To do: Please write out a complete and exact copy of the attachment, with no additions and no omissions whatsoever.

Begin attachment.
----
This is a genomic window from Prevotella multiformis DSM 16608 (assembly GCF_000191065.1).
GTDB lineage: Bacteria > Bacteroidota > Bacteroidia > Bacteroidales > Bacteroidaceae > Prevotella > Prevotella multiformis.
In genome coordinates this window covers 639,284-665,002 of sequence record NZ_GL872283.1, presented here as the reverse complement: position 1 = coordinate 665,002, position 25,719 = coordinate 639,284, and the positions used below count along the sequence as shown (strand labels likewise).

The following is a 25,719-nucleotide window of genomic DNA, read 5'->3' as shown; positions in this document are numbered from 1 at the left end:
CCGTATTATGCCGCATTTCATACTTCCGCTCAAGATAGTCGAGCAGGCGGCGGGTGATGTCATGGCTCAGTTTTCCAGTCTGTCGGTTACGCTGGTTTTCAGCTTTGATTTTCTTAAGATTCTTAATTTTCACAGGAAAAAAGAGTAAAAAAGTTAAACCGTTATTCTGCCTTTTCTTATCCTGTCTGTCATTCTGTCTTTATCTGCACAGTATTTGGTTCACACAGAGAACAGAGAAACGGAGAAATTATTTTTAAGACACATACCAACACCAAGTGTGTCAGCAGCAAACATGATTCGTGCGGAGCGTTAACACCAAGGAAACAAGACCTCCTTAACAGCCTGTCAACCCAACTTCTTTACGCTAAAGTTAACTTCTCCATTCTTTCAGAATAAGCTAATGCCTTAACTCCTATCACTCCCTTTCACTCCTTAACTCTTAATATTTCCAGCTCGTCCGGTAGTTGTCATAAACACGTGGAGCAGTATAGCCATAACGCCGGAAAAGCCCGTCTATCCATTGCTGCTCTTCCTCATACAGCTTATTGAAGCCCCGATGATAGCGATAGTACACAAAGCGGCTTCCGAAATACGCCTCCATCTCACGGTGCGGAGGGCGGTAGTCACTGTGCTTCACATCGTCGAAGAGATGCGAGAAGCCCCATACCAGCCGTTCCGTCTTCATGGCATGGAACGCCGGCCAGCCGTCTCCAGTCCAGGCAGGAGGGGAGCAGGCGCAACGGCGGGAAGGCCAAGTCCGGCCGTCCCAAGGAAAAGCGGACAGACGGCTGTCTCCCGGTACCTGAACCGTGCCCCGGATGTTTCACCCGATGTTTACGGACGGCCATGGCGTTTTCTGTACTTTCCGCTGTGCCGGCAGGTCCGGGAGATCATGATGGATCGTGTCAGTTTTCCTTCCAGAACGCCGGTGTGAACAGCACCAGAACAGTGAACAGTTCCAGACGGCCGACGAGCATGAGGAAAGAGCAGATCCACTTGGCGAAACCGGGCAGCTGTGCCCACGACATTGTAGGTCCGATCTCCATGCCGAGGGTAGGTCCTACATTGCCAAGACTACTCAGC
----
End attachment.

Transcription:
This is a genomic window from Prevotella multiformis DSM 16608 (assembly GCF_000191065.1).
GTDB lineage: Bacteria > Bacteroidota > Bacteroidia > Bacteroidales > Bacteroidaceae > Prevotella > Prevotella multiformis.
In genome coordinates this window covers 639,284-665,002 of sequence record NZ_GL872283.1, presented here as the reverse complement: position 1 = coordinate 665,002, position 25,719 = coordinate 639,284, and the positions used below count along the sequence as shown (strand labels likewise).

The following is a 25,719-nucleotide window of genomic DNA, read 5'->3' as shown; positions in this document are numbered from 1 at the left end:
CCGTATTATGCCGCATTTCATACTTCCGCTCAAGATAGTCGAGCAGGCGGCGGGTGATGTCATGGCTCAGTTTTCCAGTCTGTCGGTTACGCTGGTTTTCAGCTTTGATTTTCTTAAGATTCTTAATTTTCACAGGAAAAAAGAGTAAAAAAGTTAAACCGTTATTCTGCCTTTTCTTATCCTGTCTGTCATTCTGTCTTTATCTGCACAGTATTTGGTTCACACAGAGAACAGAGAAACGGAGAAATTATTTTTAAGACACATACCAACACCAAGTGTGTCAGCAGCAAACATGATTCGTGCGGAGCGTTAACACCAAGGAAACAAGACCTCCTTAACAGCCTGTCAACCCAACTTCTTTACGCTAAAGTTAACTTCTCCATTCTTTCAGAATAAGCTAATGCCTTAACTCCTATCACTCCCTTTCACTCCTTAACTCTTAATATTTCCAGCTCGTCCGGTAGTTGTCATAAACACGTGGAGCAGTATAGCCATAACGCCGGAAAAGCCCGTCTATCCATTGCTGCTCTTCCTCATACAGCTTATTGAAGCCCCGATGATAGCGATAGTACACAAAGCGGCTTCCGAAATACGCCTCCATCTCACGGTGCGGAGGGCGGTAGTCACTGTGCTTCACATCGTCGAAGAGATGCGAGAAGCCCCATACCAGCCGTTCCGTCTTCATGGCATGGAACGCCGGCCAGCCGTCTCCAGTCCAGGCAGGAGGGGAGCAGGCGCAACGGCGGGAAGGCCAAGTCCGGCCGTCCCAAGGAAAAGCGGACAGACGGCTGTCTCCCGGTACCTGAACCGTGCCCCGGATGTTTCACCCGATGTTTACGGACGGCCATGGCGTTTTCTGTACTTTCCGCTGTGCCGGCAGGTCCGGGAGATCATGATGGATCGTGTCAGTTTTCCTTCCAGAACGCCGGTGTGAACAGCACCAGAACAGTGAACAGTTCCAGACGGCCGACGAGCATGAGGAAAGAGCAGATCCACTTGGCGAAACCGGGCAGCTGTGCCCACGACATTGTAGGTCCGATCTCCATGCCGAGGGTAGGTCCTACATTGCCAAGACTACTCAGC